Tablet PCs have several advantages as a platform for mobile field computing and data collection. The large display provided ample room for data entry without requiring a multi-tabbed form and allowed for GPS navigation at high resolution without frequent screen redraws. The GPS module, which received correctional data from the Wide Area Augmentation System (WAAS), delivered two- to five-meter accuracy. The Tablet PCs had an added benefit—the team was able to use the GPS and tablet display for road navigation while traveling between sites.

Data Gathering Performance

The data entry form was tested for two days, then modified to update listboxes with additional categories. Field visits were then conducted over the two-week period between June 13 and 27. A two-person field crew inventoried roughly 25 basins per day.

During this field investigation, many potential basins originally identified through the desktop evaluation were eliminated because they were not actually stormwater management facilities, cutting the number of basins in the inventory from 215 to 178. The project team was well satisfied with the efficiency and quality of the field data collection phase. Because the GIS was edited directly in the field, no additional steps were needed before the team began processing and prioritizing the basins.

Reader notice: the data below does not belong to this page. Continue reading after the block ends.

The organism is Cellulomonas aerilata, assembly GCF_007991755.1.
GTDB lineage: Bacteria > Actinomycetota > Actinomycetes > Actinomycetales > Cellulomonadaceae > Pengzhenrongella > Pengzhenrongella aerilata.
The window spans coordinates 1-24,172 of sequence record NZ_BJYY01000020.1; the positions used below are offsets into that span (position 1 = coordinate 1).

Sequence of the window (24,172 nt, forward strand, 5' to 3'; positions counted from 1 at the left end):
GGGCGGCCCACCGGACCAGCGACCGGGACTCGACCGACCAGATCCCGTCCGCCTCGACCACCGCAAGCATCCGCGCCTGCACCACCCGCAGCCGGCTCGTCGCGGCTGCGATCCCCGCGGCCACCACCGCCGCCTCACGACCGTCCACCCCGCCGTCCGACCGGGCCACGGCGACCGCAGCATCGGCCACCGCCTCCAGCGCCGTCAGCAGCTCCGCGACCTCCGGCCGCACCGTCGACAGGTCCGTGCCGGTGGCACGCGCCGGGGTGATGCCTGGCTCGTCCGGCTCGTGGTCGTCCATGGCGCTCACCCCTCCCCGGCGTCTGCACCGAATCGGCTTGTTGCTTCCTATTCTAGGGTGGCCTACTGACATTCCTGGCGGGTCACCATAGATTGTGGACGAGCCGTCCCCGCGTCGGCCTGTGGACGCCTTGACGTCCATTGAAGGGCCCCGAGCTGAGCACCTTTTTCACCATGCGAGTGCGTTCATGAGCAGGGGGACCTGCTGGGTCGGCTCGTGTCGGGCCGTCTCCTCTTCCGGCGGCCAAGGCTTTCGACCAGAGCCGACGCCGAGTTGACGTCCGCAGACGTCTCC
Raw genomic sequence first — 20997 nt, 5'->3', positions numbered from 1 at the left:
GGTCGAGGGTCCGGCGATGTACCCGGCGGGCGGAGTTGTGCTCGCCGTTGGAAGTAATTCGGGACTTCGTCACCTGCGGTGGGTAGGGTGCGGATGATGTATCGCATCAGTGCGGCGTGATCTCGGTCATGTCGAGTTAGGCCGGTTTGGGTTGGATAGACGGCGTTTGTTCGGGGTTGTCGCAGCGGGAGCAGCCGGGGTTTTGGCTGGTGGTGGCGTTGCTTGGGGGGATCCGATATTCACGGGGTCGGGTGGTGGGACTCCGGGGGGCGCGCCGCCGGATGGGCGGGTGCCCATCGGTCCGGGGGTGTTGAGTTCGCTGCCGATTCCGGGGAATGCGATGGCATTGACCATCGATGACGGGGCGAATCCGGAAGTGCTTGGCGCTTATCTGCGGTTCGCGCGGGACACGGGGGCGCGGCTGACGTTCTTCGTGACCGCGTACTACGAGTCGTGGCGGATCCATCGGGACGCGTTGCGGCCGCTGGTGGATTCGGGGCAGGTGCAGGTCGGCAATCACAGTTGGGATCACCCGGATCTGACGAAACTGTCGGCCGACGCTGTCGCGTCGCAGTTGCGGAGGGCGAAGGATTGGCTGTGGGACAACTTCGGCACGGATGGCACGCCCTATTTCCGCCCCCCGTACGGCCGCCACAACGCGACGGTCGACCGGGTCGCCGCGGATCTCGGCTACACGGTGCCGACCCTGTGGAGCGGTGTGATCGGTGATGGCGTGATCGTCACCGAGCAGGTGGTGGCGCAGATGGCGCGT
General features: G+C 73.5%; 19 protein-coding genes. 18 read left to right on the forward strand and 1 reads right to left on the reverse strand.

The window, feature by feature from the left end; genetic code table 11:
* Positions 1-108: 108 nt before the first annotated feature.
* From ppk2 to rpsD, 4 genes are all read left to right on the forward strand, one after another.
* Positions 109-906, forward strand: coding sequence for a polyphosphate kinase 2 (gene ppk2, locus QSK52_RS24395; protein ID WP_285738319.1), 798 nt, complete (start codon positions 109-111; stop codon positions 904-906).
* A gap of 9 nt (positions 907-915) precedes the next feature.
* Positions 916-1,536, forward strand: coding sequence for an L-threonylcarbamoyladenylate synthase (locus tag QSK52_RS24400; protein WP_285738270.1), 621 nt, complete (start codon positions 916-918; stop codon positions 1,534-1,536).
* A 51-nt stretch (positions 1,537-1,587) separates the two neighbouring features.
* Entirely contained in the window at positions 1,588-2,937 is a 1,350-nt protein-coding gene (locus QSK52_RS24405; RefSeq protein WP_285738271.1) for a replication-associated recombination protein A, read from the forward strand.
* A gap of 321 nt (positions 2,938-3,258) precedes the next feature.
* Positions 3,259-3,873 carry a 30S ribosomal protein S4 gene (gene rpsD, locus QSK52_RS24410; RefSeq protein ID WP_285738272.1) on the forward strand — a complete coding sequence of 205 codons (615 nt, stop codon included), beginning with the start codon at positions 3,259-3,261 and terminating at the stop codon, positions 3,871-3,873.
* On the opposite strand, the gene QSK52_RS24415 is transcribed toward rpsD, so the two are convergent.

Basin Ranking Process and Results

Basins were ranked using EVAMIX, a sophisticated, spreadsheet-based multicriteria evaluation program designed to handle both quantitative and qualitative data in a mathematically rigorous fashion. Fifteen criterion were developed by PWD for use in the basin inventory prioritization scheme. Each criterion was assigned an individual weight because some criteria were more critical to basin retrofit potential than others. The criteria weights ranged from 2 to 17 and the sum of all weights was 100. The matrix tool was executed at the watershed-wide level to produce a watershed-wide prioritization and again at the individual municipal level to produce a ranking for municipalities so each municipality could use this information when creating an implementation approach.